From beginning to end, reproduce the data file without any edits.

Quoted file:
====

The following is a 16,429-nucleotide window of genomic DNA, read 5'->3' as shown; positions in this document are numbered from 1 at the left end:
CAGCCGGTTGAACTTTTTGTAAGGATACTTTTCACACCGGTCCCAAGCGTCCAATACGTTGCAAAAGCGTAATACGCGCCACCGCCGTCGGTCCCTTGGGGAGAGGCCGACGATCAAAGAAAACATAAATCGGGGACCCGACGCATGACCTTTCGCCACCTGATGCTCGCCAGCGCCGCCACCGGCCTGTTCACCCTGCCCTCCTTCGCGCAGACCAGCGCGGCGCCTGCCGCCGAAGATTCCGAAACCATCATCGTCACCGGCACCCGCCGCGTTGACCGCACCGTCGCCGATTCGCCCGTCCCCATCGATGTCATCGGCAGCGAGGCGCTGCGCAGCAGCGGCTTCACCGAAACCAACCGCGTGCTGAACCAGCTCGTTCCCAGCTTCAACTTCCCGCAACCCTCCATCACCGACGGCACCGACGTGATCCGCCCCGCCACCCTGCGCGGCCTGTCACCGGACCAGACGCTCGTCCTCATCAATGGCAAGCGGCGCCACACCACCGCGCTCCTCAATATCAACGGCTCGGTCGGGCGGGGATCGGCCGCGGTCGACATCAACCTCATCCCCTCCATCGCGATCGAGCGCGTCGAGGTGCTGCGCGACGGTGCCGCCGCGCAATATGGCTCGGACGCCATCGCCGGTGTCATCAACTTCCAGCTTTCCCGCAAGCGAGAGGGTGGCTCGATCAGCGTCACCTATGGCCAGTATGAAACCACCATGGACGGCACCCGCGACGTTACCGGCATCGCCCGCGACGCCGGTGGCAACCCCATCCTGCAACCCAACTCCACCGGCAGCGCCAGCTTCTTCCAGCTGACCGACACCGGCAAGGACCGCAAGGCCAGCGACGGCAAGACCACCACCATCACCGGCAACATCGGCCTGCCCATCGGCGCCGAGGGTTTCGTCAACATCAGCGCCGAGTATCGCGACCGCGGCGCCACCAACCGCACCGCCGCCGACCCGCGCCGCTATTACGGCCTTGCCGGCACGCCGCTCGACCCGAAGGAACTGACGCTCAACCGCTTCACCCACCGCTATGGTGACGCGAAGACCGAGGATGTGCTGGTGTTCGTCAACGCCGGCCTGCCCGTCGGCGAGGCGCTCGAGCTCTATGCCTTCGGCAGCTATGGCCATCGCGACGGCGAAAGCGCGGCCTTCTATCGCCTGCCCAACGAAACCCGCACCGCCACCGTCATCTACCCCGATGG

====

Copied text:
The following is a 16,429-nucleotide window of genomic DNA, read 5'->3' as shown; positions in this document are numbered from 1 at the left end:
CAGCCGGTTGAACTTTTTGTAAGGATACTTTTCACACCGGTCCCAAGCGTCCAATACGTTGCAAAAGCGTAATACGCGCCACCGCCGTCGGTCCCTTGGGGAGAGGCCGACGATCAAAGAAAACATAAATCGGGGACCCGACGCATGACCTTTCGCCACCTGATGCTCGCCAGCGCCGCCACCGGCCTGTTCACCCTGCCCTCCTTCGCGCAGACCAGCGCGGCGCCTGCCGCCGAAGATTCCGAAACCATCATCGTCACCGGCACCCGCCGCGTTGACCGCACCGTCGCCGATTCGCCCGTCCCCATCGATGTCATCGGCAGCGAGGCGCTGCGCAGCAGCGGCTTCACCGAAACCAACCGCGTGCTGAACCAGCTCGTTCCCAGCTTCAACTTCCCGCAACCCTCCATCACCGACGGCACCGACGTGATCCGCCCCGCCACCCTGCGCGGCCTGTCACCGGACCAGACGCTCGTCCTCATCAATGGCAAGCGGCGCCACACCACCGCGCTCCTCAATATCAACGGCTCGGTCGGGCGGGGATCGGCCGCGGTCGACATCAACCTCATCCCCTCCATCGCGATCGAGCGCGTCGAGGTGCTGCGCGACGGTGCCGCCGCGCAATATGGCTCGGACGCCATCGCCGGTGTCATCAACTTCCAGCTTTCCCGCAAGCGAGAGGGTGGCTCGATCAGCGTCACCTATGGCCAGTATGAAACCACCATGGACGGCACCCGCGACGTTACCGGCATCGCCCGCGACGCCGGTGGCAACCCCATCCTGCAACCCAACTCCACCGGCAGCGCCAGCTTCTTCCAGCTGACCGACACCGGCAAGGACCGCAAGGCCAGCGACGGCAAGACCACCACCATCACCGGCAACATCGGCCTGCCCATCGGCGCCGAGGGTTTCGTCAACATCAGCGCCGAGTATCGCGACCGCGGCGCCACCAACCGCACCGCCGCCGACCCGCGCCGCTATTACGGCCTTGCCGGCACGCCGCTCGACCCGAAGGAACTGACGCTCAACCGCTTCACCCACCGCTATGGTGACGCGAAGACCGAGGATGTGCTGGTGTTCGTCAACGCCGGCCTGCCCGTCGGCGAGGCGCTCGAGCTCTATGCCTTCGGCAGCTATGGCCATCGCGACGGCGAAAGCGCGGCCTTCTATCGCCTGCCCAACGAAACCCGCACCGCCACCGTCATCTACCCCGATGG